Devoted to friendly church by the Sound’
Elder the Reverend Maureen Clemendor was a child when her faith was ignited through the ministry at St Philip AME Church.
Her family started attending the Smith’s church after they moved to a home on nearby Hermitage Road.
They were immediately welcomed by the congregation and enjoyed the family-friendly atmosphere.
“As active members of St Philip’s our lives were changed first, and most importantly, in our knowledge and acceptance of Jesus Christ as Lord and Saviour of our lives,” Ms Clemendor said. “Whilst life was not always easy, we had the assurance that, thanks to our faith in God and the Godly counsel of those around us, things would work out.”
She recalled how church members in those days were loving, yet stern.
“Growing up we were taught to treat people how we wanted to be treated,” she said. “The mothers and fathers of the church didn’t tell you things to ‘tickle’ your ears, they gave it to you ‘straight up’. In time, I came to appreciate the words of wisdom and nuggets which were imparted.”
Ms Clemendor is just one of the many people whose lives have been positively impacted by St Philip.
Nicknamed ‘The Friendly Church by the Sound’, it will celebrate its 133rd anniversary at 11am tomorrow, with a special service by Reverend Conway Simmons.
The great-grandson of Solomon James Simmons, one of the early pastors of the church, he will base his message on a passage of scripture found in Hebrews 11:1 and 2. The sermon will emphasise how important faith is to overcoming the many trials that cross one’s path.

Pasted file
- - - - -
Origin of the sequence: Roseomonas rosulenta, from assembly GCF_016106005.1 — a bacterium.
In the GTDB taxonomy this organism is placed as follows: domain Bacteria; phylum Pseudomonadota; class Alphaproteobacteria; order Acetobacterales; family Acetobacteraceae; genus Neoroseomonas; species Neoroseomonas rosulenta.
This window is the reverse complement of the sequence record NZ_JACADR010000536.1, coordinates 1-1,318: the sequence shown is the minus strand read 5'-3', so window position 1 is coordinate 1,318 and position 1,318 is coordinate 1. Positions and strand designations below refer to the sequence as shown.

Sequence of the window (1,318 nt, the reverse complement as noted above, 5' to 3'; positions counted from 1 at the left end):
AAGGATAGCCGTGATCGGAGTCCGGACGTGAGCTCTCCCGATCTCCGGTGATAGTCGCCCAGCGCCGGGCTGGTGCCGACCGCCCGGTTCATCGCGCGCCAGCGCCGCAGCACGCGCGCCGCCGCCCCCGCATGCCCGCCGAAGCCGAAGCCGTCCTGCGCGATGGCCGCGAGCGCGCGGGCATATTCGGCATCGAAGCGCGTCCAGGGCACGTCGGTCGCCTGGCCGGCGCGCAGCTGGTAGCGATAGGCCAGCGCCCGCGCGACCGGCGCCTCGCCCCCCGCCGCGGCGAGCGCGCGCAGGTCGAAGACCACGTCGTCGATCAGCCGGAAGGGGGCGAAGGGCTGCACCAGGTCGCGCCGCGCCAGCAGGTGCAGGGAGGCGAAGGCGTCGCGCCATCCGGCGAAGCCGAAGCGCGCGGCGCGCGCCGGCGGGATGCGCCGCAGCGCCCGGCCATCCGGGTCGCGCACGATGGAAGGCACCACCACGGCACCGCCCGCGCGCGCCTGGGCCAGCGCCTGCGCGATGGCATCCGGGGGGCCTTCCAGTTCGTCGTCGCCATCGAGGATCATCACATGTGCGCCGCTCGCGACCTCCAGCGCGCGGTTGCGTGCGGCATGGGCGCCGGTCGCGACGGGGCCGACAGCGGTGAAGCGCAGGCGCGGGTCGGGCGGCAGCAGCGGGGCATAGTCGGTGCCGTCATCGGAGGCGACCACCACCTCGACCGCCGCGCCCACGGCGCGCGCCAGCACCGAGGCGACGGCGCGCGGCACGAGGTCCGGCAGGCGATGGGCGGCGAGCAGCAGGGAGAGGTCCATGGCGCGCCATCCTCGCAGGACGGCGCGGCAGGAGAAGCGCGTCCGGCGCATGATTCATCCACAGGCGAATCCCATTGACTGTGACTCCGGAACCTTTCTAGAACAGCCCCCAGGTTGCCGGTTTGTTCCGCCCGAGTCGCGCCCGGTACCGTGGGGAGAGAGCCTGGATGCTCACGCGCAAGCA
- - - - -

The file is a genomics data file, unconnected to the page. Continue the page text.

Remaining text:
“Seeing St Philip AME Church celebrate 133 years of ministering in the community means a lot to me personally, because my great-grandfather pastored the church when it was in its infancy,” he said.
“This was also the first church I preached at as a teenager outside of my home church, St Paul AME Church. St Philip AME Church was then under the pastorate of Reverend Cyril Butterfield who invited me to preach one day for Youth Sunday.”
The church started in Tucker’s Town however was forced to move to its present location at 102 Harrington Sound Road by an Act of Parliament.
Mr Simmons said: “Many people living in the Tucker’s Town area were forced to sell their property or had it confiscated. The Furness Withy Steamship Company purchased our original place of worship and the present location was dedicated on June 3, 1926.”
Despite those challenges, St Philip remained steadfast in its commitment to proclaim the good news of Jesus Christ to the community.
“To me it is a privilege to be part of the continuing legacy,” said Ms Clemendor, now the church’s Christian Education Director.
“St Philip’s has always advocated for holistic growth and development of its members. Over the years, I have seen people enter through our doors and watched them blossom into ministry and take on various leadership roles in the church.
“Young people have grown into respectable and responsible citizens of Bermuda and the world. The church has been the village that has helped to shape the lives of ministers, pastors, politicians, optometrists, awesome event planners, bold evangelists, business owners, musicians, interior designers, graphic artists, chefs, social workers and much more.”
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